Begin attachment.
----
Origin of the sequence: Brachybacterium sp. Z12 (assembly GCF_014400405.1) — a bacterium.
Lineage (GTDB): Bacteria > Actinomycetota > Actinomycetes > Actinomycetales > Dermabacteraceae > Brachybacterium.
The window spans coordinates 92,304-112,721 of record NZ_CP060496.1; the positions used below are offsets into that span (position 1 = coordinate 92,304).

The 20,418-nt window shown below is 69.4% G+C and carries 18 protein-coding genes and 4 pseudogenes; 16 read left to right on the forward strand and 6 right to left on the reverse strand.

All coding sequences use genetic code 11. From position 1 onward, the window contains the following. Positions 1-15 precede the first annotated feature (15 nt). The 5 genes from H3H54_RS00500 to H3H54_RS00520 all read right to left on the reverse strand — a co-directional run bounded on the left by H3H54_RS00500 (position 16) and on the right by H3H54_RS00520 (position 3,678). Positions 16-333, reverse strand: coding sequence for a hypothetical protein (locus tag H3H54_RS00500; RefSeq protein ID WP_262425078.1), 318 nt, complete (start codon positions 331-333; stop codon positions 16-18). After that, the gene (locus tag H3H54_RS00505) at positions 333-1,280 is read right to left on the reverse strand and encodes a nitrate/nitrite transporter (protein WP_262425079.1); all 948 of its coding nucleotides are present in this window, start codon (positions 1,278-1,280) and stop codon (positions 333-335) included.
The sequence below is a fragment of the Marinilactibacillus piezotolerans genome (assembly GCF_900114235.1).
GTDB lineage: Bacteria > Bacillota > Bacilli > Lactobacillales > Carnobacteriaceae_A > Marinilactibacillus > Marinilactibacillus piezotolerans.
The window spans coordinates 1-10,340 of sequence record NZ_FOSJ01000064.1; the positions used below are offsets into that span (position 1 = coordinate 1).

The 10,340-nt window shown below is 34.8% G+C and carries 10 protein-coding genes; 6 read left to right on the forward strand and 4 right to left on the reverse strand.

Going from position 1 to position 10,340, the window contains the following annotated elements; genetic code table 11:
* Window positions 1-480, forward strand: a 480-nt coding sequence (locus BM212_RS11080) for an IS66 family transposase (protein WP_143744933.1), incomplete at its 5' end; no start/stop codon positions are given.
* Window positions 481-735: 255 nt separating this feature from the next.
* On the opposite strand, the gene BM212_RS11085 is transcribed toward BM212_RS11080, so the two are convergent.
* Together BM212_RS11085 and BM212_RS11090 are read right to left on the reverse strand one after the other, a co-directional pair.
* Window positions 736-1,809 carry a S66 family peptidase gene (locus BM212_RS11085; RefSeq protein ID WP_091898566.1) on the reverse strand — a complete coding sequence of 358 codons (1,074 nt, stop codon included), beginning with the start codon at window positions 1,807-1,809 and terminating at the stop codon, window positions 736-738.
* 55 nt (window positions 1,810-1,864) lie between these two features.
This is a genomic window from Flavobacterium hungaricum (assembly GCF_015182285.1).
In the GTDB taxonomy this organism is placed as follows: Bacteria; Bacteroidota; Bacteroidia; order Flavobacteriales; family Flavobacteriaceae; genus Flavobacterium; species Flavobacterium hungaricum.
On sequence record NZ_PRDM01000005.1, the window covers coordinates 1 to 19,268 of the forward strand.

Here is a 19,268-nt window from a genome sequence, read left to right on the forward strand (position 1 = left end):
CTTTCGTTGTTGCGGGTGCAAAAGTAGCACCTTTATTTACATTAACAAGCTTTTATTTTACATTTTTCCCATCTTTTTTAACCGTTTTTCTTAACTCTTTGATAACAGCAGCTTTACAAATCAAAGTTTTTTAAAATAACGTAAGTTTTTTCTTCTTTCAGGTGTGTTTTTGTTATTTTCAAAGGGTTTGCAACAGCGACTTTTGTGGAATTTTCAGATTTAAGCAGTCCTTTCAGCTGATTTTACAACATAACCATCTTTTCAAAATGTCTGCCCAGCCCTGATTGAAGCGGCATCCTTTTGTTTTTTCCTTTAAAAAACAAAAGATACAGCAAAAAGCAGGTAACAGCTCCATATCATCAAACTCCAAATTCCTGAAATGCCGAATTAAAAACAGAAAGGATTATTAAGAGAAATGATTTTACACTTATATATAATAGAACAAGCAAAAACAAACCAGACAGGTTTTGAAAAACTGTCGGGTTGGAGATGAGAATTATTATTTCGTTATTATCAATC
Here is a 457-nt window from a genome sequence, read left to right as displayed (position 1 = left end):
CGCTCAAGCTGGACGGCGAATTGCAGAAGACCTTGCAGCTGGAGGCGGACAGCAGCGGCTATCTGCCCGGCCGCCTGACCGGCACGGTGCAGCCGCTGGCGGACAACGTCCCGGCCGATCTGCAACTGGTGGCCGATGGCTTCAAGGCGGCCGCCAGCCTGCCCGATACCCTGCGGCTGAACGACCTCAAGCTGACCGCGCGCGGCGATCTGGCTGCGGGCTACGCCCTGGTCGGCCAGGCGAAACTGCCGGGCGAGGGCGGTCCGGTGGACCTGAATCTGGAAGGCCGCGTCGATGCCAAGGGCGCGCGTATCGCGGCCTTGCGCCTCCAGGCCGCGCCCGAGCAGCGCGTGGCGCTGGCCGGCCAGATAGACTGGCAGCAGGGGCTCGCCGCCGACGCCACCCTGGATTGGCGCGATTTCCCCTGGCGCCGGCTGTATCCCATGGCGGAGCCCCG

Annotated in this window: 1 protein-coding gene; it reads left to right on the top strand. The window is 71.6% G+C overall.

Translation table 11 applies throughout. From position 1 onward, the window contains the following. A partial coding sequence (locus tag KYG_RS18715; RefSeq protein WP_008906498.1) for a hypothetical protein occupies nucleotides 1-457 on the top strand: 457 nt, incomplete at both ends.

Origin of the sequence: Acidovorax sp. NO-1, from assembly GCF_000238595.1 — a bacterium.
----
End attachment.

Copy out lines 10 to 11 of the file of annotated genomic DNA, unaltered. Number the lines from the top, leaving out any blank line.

Going from position 1 to position 10,340, the window contains the following annotated elements; genetic code table 11:
* Window positions 1-480, forward strand: a 480-nt coding sequence (locus BM212_RS11080) for an IS66 family transposase (protein WP_143744933.1), incomplete at its 5' end; no start/stop codon positions are given.